Need a guide for your next iron purchase? Check out this 2019 fall collection of irons as I test them out!
The 2019 fall collection lineup
Today, we would like to try out every new model for fall 2019! The TaylorMade, Titleist, Callaway, Bridgestone JGR, and Yamaha RMX. I am guessing there are currently many shoppers who are unsure of which one to buy from these choices below.
- Titleist: T300, T200
- TaylorMade: P790
- Callaway: Epic Forged, X-Forged
- Bridgestone: TourB JGR
- Yamaha: RMX 220, RMX 120
Titleist T-Series: what Mark Kanai wanted to use all along
Do you happen to know the website, MyGolfSpy? I, personally, like to use this website to learn about trending clubs. When I learned about the Titleist clubs, I fell in love. The clubs, T100, T200, and T300 are all available in the market, and today, I would like to test two out of the three: the T200 and the T300. The T300 has a larger head size and is easy to use. T200 is smaller. In simple terms, the T300 is close to the AP1, and the T200 is close to the AP3. Let’s test them out!
↓ The club that lets the ball take off, but also stays put on the green
★Titleist T300 Iron＃7 Titleist KURO KAGE 60★
I, personally, love the AP1 when it comes to Titleist clubs, and I realized that the T300 is very similar. The shaft is KURO KAGE 60. The head is not semi-large, but is truly a large size. It also has a fairly large bounce angle, considering the size of the head. The bounce is what makes this brand an international one.
I am going to test it out now. 60 grams of carbon. My first impression is how rock solid the shaft is. It is very well made. For me, I couldn't seem to get in the hang of it at first. I am really not the kind of guy who worries about the shaft as much, but when I held this one, I was pretty surprised. It is not flexible at all, in fact, it is very sturdy. Because the face is large, the sweet spot is large, letting the user avoid as many misses as possible, but what caught my attention was how sturdy the shaft is. I actually read about this on MyGolfSpy, Titleist designed the T300 specifically to improve the spin rate of the ball. The purpose is not to let the ball fly, but to let it carry with the help of the high spin rate. With the 7-iron, it was 5,893 rpm, which is considered high for clubs with the purpose to let the ball take off. Therefore, the main purpose is not to let the ball take off, but instead, it is to let the ball sit on the green when it lands.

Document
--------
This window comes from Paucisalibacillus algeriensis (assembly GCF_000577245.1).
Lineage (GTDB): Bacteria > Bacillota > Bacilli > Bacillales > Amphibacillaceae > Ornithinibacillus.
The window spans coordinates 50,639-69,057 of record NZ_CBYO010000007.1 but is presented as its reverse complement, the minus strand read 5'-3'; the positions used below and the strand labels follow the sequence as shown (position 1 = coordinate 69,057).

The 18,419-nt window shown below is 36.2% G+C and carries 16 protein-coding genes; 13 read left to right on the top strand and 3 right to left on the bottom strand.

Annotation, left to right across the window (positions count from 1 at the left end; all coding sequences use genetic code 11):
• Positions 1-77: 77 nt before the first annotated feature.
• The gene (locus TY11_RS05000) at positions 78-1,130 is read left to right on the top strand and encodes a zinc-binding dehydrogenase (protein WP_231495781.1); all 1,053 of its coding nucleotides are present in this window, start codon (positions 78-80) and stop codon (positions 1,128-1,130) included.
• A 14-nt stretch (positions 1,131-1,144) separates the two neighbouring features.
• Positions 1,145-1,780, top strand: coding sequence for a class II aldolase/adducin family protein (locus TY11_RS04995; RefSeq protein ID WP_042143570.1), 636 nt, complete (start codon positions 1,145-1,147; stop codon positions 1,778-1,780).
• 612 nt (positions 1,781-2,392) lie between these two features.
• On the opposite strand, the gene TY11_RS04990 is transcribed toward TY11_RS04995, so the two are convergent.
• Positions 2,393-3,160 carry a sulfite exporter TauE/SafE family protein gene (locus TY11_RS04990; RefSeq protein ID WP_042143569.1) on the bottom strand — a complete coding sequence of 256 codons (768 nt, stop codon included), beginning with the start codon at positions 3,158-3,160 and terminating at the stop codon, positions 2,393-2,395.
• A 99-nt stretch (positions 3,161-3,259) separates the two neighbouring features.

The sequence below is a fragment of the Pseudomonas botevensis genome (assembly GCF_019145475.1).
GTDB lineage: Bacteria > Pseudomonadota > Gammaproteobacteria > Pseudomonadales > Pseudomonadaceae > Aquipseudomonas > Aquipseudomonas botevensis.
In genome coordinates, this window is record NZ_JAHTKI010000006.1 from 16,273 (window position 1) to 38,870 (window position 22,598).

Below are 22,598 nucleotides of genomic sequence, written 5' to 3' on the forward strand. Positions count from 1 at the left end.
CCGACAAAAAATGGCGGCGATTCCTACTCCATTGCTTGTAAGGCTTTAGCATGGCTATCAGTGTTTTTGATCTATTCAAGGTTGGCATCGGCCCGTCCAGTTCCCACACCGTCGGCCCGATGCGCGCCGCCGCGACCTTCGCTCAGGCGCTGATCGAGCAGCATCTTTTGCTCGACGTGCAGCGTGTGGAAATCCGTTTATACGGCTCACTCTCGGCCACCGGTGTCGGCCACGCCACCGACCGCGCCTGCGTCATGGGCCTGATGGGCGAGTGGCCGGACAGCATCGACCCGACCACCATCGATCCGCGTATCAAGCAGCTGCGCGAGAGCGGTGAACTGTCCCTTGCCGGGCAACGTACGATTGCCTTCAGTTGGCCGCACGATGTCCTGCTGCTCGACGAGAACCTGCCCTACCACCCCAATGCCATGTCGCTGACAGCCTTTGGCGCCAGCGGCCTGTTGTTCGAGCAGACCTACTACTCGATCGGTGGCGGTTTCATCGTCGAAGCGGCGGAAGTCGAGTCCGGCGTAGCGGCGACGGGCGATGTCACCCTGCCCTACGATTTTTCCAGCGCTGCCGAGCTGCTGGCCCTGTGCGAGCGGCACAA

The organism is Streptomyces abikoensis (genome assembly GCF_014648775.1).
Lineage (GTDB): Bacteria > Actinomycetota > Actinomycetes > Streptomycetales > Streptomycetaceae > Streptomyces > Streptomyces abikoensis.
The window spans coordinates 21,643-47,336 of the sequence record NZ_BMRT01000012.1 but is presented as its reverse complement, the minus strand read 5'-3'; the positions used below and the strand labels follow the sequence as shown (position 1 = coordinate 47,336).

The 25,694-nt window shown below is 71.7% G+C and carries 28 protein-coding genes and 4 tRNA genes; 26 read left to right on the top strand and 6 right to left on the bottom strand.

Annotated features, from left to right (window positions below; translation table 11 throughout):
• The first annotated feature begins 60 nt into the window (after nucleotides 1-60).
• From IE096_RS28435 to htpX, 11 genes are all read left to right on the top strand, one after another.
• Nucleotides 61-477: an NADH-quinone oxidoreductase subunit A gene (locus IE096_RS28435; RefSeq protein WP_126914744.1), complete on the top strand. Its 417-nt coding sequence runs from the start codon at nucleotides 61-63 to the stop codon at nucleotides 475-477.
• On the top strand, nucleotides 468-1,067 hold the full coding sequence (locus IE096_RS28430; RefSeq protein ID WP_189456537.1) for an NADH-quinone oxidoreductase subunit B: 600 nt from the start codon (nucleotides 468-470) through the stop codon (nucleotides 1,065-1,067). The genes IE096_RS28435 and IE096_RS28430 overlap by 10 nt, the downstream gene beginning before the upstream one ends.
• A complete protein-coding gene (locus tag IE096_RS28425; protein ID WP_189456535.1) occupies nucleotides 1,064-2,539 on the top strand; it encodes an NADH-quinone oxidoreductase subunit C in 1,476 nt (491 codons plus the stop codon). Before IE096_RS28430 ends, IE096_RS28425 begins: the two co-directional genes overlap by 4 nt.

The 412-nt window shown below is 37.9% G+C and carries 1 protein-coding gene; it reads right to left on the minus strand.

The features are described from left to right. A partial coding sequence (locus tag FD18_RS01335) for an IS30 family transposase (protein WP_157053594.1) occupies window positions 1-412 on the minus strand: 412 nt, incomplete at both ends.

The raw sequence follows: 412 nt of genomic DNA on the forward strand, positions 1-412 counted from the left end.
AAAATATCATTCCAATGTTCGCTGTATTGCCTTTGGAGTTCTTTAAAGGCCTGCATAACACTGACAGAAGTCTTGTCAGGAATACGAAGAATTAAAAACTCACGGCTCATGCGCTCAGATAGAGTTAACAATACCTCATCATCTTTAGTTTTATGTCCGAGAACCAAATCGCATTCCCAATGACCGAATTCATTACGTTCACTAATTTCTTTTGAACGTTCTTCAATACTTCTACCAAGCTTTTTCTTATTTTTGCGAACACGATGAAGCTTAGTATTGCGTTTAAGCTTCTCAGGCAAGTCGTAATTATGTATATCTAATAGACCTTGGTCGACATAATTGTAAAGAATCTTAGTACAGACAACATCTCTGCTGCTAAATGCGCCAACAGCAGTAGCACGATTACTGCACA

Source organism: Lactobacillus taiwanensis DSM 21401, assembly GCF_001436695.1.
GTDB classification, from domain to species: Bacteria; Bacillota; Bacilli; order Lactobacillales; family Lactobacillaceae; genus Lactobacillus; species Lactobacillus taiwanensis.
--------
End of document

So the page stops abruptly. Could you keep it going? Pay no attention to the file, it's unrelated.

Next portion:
↓ This club will let the ball stop on the green